Swartz Honored at Library 50th Anniversary Celebration

November 15, 2018
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Renee Swartz, second from right, celebrated with her family and the community at the 50th anniversary of Monmouth County Library’s Eastern Branch. Photo courtesy Monmouth County Library

By Muriel Smith |

SHREWSBURY – For Monmouth County Library Commission Chair Renee B. Swartz, having the children’s library at the Eastern Branch Library on Route 35 named for her in recognition of the contributions she has given to the library, is an honor she will forever cherish and prize.

Swartz, who has been a member of the commission for more than 50 years and has served as its chair for the vast majority of those years, has a passion for the importance of libraries in the life of every child and has worked at several levels of government from the county to the nation to make it happen.

A resident of Rumson, Swartz was honored by the commission, Congressman Chris Smith, local civic leaders and her family and friends at the Oct. 28 celebration of the 50th anniversary of the Eastern Branch Library.

First named to the Library Commission in 1966, she is known as a strong proponent of having it recognized as the heart of the community, the one place in any village, town or city where everyone can feel equal, everyone can feel at home, and everyone can both learn and enjoy, regardless of interest or economy

“Reading is the key to going anywhere you want and doing everything you want to do,” said Swartz. “Books can take you anywhere, they can create an environment all their own. They act as a springboard for change, encouragement, discussion, entertainment, education. There is no end to what is accomplished through books.”

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Swartz not only preaches the importance of libraries, but she practices tirelessly to keep the Monmouth County Library system one of the leading libraries in the state, if not the nation.

“Before we had Eastern Branch, we had a bookmobile that traveled around the Monmouth County towns,” she recalls, “books were housed in a building in Manalapan and were changed out every two weeks. This was sufficient at the time, serving a rural area. But as Monmouth County grew and flourished, so did the library system. Today, there are 12 branches in addition to the headquarters library in Manalapan, and many are in the towns that were once only served by the bookmobile.” In addition to the branches, the Monmouth County library also has 13 municipalities as members of the library and offers more than 1.7 million items, including more than 100,000 electronic titles.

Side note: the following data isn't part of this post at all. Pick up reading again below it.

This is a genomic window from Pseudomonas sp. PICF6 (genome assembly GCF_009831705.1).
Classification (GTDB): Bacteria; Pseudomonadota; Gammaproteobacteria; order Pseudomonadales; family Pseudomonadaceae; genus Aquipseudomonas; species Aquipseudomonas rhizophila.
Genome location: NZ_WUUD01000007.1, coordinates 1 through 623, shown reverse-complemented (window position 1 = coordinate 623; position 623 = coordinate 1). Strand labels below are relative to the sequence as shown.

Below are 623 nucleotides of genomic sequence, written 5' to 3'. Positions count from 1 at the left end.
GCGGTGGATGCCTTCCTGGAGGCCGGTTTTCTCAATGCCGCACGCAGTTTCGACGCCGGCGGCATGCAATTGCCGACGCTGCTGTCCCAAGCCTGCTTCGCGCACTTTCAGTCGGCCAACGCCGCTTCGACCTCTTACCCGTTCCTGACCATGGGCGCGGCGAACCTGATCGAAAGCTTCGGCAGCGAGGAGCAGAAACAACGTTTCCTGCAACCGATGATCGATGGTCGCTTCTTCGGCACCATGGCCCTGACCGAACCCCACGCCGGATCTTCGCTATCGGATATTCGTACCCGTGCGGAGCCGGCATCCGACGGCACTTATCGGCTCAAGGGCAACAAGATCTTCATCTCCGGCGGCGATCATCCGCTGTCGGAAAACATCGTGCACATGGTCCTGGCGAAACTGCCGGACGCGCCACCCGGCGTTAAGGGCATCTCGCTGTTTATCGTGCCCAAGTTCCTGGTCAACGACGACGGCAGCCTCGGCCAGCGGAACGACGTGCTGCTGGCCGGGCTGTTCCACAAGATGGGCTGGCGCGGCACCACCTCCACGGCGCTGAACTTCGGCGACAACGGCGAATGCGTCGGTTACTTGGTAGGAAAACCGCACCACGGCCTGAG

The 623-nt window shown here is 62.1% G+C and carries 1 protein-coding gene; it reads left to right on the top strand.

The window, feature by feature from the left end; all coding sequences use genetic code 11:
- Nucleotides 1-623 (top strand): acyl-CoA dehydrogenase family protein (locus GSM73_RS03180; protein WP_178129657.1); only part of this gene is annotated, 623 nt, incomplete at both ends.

“While I still cherish a book as the greatest resource, the manner in which our county library has kept up with technology enables us to also over e- books, audio books, electronic magazines, streaming videos and accessibility at any time through the library’s website,” Swartz continued.

Statistics show that 10 percent of the library’s circulation was electronic last year, and circulation in 2016 and 2017 reached 3 million items. Library branches have also recorded more than 1.3 million visits in the two years, and more than 90,000 uses of public internet logged at branch locations.

Much of this advance in technology and expansion can be attributed to Swartz’ experience and leadership. She has served on numerous national boards and also served as chair of most of them. She served on the Women in Public Service Project and Colloquium representing Barnard College in 2011 and was a presidential appointee to the Institute of Museum and Library Services Board, a federal agency that administers funds to 122,000 Libraries and 17,500 museums across the nation where she served five years and is currently a Member Emerita. She was also appointed by President George Bush to serve on a White House Conference on Aging and was Chairman and a member of the founding Board of Directors of the Library of Congress, NJ Center for the Book. At the state level, she also served on the NJ State Library Advisory Council from 1976 through 2011. She has been chair of the Monmouth County Commission since 1975.

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This article was first published in the Nov. 8-14, 2018 print edition of The Two River Times.

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